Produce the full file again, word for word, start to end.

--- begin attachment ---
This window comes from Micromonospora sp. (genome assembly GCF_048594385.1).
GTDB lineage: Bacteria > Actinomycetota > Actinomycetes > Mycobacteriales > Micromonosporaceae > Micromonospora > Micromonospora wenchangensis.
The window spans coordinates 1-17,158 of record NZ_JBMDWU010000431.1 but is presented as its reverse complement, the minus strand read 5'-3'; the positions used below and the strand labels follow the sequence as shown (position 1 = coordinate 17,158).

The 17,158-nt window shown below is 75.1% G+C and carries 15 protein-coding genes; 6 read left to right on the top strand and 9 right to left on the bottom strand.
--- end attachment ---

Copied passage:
This window comes from Micromonospora sp. (genome assembly GCF_048594385.1).
GTDB lineage: Bacteria > Actinomycetota > Actinomycetes > Mycobacteriales > Micromonosporaceae > Micromonospora > Micromonospora wenchangensis.
The window spans coordinates 1-17,158 of record NZ_JBMDWU010000431.1 but is presented as its reverse complement, the minus strand read 5'-3'; the positions used below and the strand labels follow the sequence as shown (position 1 = coordinate 17,158).

The 17,158-nt window shown below is 75.1% G+C and carries 15 protein-coding genes; 6 read left to right on the top strand and 9 right to left on the bottom strand.